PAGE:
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Skoptic syndrome

Skoptic syndrome is a condition in which a person is preoccupied with or engages in genital self-mutilation (e.g. castration, penectomy). The definition of skoptic syndrome is a gender dysphoria found under the DSM IV section 302.6: Gender Identity Disorder Not Otherwise Specified.

Skoptic syndrome can sometimes be motivated by intense sexual guilt, in which the genitals become identified as the source of the guilt-inducing sexual desire. This leads to desire for removal of or damage to the genitals.

In most sufferers, mutilation will begin on a small (almost harmless) scale immediately before the onset of puberty (usually about 12-14). By the late teens it is common for the self-harm to become more extreme, integrated with masturbation routines, and dependent on arousal.

In adulthood, some individuals seek castration from an “underground cutter” (an unqualified person with enough knowledge to perform the surgery in the home), or from a professional urologist.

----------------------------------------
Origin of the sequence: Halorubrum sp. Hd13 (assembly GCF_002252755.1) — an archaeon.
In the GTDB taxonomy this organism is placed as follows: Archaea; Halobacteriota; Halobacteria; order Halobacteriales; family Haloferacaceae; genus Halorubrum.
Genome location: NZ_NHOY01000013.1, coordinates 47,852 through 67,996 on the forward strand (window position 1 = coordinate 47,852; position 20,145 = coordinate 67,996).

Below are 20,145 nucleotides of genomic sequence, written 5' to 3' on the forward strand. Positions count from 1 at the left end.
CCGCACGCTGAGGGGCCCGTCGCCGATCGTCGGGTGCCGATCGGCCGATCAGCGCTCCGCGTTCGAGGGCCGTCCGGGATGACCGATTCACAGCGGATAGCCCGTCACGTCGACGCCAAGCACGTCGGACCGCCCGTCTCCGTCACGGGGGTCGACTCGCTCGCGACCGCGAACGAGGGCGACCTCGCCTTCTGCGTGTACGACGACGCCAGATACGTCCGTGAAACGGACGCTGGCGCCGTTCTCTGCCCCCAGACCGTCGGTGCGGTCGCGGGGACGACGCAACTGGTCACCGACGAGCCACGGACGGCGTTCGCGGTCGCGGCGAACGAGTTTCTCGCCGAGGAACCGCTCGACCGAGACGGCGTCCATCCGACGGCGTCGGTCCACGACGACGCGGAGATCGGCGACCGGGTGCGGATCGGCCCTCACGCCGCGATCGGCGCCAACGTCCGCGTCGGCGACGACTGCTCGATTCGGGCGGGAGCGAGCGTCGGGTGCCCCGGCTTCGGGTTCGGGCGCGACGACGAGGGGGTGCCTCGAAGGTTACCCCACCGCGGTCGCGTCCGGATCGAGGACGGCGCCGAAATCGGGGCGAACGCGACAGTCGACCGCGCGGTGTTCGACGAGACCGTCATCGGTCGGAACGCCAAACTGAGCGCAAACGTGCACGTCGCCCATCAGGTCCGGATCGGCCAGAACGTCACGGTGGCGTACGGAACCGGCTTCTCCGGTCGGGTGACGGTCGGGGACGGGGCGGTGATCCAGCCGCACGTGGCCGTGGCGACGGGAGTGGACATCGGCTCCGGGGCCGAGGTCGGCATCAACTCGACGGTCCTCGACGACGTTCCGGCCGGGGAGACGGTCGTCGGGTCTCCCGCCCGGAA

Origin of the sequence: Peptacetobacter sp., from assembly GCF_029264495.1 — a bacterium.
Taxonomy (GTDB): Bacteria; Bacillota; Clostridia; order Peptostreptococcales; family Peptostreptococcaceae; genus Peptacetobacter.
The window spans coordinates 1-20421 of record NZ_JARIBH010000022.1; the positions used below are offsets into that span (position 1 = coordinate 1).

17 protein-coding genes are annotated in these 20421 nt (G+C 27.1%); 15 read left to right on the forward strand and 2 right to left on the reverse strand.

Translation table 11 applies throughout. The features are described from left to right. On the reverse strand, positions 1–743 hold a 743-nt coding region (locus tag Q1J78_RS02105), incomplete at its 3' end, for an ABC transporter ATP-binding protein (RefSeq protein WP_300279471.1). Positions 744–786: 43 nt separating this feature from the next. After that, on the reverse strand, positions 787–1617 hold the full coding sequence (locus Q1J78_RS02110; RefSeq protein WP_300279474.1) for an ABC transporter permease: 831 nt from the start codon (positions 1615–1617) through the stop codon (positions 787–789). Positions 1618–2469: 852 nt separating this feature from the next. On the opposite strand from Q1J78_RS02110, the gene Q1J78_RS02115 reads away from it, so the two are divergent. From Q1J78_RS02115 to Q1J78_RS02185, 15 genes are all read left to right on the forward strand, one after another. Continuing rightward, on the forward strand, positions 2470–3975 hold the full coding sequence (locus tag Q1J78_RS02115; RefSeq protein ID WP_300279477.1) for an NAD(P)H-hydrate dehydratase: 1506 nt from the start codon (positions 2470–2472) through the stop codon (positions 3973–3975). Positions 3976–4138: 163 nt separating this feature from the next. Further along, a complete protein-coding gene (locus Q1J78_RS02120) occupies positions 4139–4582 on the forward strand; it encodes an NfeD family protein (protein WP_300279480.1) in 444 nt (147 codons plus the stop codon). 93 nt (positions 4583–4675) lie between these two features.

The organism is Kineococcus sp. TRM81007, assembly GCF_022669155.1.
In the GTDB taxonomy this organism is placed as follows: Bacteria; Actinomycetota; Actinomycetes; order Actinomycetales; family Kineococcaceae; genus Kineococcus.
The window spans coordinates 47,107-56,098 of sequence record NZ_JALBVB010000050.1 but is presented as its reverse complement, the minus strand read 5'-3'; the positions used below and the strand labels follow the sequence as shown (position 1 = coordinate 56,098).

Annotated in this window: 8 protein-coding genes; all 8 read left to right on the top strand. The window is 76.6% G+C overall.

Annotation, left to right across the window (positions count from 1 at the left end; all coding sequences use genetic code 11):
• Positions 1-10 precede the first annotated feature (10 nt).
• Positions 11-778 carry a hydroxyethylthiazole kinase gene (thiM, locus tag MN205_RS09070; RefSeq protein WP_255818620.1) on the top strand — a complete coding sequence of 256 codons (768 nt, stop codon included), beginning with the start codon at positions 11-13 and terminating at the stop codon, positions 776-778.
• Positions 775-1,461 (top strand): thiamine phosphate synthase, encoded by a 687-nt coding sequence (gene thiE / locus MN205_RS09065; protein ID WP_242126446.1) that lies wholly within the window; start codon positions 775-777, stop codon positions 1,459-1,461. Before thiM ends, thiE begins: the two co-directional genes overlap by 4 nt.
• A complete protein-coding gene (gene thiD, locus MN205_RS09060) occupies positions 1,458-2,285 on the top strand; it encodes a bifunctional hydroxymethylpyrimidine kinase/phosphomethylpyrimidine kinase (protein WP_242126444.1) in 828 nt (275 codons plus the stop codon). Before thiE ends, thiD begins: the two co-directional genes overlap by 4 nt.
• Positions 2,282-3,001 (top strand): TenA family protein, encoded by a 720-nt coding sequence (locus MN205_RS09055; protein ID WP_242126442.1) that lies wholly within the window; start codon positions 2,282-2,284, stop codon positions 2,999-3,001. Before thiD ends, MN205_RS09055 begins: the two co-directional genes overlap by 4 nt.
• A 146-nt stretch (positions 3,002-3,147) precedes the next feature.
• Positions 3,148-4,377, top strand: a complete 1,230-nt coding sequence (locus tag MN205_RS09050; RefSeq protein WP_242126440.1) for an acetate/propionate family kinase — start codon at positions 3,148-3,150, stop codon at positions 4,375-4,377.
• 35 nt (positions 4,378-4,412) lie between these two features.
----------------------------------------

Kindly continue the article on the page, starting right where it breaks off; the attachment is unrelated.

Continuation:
Female birth-control pills such as Cyproterone Acetate (Brand name: Androcur) or Depo-Provera can be used to block the effect of androgens on the body, thereby cutting testosterone production and causing atrophy of the testicles. This method is often favoured by prospective eunuchs and their supporters as a first step, because it is largely reversible and non-invasive.

References

  • Dr. John Money, “The Skoptic Syndrome: castration and genital self-mutilation as an example of sexual body-image pathology.”, Journal of Psychology and Human Sexuality, Volume 1 1988